In a field with a lot of confusing names, oversold claims, and misguided features, Puffs surpassed expectations. (When we first tested these tissues, they were named “Puffs Basic,” but the company has told us it now calls them just “Puffs” or “Puffs Everyday”). This two-ply tissue rated softer than many three-ply tissues specifically sold as “soft” and stronger than most tissues that cost twice as much, and garnered good results in every other category: absorption, linting, and box removal.
It’s widely available in both family and single-box sizes (as well as a car-friendly soft pack), and it’s among the cheapest tissues you can get at almost any notable retailer.
In terms of raw absorption—the ratio of how much water a tissue weighs soaking wet to its initial dry weight—Puffs was the best out of all tissues. It held an average of 10.13 times its weight in water, compared with the second best (and alternate pick) Puffs Ultra Soft & Strong, which picked up 8.59 times its weight. Most lotion tissues pick up between 5.5 and 6.5 times their weight in water, and other tissues span up from there.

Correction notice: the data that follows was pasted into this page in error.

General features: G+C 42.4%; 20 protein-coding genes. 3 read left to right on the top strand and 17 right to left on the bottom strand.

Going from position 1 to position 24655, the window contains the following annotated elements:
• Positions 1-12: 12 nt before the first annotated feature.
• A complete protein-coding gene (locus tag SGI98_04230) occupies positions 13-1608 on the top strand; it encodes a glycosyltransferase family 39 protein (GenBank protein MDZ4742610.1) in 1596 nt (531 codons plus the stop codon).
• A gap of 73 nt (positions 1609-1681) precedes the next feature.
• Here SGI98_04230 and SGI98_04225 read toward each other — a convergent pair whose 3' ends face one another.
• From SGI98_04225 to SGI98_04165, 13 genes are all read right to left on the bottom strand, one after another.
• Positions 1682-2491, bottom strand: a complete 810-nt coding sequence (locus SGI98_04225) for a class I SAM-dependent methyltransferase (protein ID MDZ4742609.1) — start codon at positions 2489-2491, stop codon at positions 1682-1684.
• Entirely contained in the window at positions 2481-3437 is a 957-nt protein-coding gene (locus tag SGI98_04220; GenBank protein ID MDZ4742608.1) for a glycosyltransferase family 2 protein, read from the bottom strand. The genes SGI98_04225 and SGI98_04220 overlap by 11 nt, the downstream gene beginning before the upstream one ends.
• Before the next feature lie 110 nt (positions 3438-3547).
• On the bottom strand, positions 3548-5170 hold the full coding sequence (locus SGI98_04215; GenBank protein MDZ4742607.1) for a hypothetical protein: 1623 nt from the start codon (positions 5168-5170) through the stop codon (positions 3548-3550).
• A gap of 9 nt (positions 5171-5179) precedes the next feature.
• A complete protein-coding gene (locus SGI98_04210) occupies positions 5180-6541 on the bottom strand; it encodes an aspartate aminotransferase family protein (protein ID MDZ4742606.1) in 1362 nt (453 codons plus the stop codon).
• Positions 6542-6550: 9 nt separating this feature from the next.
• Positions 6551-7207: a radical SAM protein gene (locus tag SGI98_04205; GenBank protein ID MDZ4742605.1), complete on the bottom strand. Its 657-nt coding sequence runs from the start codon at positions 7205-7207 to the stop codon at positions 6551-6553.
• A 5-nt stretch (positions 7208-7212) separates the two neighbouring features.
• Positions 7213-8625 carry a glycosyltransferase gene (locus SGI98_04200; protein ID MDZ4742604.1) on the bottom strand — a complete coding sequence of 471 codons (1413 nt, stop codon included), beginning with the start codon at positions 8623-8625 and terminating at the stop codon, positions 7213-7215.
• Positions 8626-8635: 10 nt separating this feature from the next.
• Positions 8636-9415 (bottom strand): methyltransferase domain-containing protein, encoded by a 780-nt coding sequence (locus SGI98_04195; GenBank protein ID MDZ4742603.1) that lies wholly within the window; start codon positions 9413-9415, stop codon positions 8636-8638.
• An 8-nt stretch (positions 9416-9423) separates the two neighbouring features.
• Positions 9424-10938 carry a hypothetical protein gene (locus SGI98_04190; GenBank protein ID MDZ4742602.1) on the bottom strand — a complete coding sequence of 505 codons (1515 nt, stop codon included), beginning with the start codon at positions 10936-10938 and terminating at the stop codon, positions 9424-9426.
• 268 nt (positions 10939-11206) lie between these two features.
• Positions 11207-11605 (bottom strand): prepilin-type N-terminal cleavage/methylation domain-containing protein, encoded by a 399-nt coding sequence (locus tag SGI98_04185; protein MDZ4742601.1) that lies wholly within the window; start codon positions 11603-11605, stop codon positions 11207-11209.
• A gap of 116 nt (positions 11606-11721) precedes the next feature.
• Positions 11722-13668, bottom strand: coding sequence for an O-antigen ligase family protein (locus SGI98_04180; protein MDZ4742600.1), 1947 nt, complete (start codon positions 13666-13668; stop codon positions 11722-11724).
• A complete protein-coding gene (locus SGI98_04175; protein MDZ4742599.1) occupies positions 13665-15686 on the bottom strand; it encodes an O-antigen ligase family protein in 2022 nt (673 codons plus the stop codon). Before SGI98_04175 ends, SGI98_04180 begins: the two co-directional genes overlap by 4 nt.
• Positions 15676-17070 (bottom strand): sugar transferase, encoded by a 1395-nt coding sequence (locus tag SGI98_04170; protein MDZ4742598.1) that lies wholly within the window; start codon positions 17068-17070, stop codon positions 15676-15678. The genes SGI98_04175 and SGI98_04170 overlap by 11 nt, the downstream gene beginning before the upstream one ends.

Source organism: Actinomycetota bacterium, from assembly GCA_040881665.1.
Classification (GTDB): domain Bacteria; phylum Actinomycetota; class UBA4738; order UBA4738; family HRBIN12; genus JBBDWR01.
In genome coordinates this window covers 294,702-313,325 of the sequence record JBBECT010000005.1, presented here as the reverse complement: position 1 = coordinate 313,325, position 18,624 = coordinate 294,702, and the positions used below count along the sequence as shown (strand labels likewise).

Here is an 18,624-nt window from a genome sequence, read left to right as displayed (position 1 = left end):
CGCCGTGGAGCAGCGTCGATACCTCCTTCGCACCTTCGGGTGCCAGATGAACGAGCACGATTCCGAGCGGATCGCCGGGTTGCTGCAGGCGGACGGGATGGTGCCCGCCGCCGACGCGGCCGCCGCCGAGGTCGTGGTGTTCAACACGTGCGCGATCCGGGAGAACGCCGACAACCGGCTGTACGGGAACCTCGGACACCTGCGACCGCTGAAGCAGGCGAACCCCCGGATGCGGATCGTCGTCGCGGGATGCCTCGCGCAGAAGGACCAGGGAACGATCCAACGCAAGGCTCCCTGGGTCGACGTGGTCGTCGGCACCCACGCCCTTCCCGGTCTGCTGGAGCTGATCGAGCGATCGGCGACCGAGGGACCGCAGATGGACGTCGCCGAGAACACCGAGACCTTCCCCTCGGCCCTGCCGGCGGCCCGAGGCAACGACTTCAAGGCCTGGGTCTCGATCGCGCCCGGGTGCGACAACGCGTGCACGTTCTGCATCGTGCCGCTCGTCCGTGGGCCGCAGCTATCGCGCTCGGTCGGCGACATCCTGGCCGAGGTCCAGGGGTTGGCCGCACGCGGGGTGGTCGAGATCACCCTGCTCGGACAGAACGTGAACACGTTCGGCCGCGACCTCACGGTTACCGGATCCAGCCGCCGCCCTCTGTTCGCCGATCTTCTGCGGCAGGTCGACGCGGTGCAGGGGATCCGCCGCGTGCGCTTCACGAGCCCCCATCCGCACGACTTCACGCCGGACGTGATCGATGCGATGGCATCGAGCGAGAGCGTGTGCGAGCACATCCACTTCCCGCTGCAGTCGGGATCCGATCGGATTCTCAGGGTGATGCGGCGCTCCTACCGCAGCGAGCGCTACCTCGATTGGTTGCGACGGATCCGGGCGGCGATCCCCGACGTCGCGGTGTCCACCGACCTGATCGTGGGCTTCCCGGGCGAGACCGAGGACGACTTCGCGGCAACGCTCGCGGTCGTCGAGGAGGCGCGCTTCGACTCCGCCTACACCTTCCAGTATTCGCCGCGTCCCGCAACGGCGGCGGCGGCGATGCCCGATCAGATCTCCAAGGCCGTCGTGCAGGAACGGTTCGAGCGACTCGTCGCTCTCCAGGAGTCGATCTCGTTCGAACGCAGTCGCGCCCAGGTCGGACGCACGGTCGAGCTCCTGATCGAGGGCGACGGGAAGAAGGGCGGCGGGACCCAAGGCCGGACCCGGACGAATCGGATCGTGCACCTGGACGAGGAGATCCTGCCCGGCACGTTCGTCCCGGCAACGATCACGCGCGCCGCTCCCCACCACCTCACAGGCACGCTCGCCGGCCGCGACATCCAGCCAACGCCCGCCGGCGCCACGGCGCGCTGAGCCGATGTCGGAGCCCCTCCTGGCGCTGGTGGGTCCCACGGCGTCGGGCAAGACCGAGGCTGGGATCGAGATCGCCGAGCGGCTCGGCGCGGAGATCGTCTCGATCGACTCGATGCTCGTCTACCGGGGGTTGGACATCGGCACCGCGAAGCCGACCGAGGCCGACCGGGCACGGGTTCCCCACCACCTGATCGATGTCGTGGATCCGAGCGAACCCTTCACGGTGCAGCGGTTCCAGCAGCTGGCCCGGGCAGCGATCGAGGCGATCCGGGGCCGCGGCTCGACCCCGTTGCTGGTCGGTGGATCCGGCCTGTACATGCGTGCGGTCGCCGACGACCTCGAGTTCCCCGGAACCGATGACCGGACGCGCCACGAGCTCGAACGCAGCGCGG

Softness is usually an upsell on tissues, with extra plies or lotions added. But Puffs (which does not have lotion) tied Kleenex Ultra Soft and Kleenex Plus Lotion for the top spot in Consumer Reports’ testing by sensory experts (subscription required). It tied with Puffs Ultra Soft & Strong in my (non-expert, but enthusiastic) friends’ ratings. When I pick it up, it feels far softer than it should for being the cheapest tissue I tested.
Softness is measured by humans. And humans, even trained humans, can’t necessarily be objective. A Universal Testing Machine, though, can.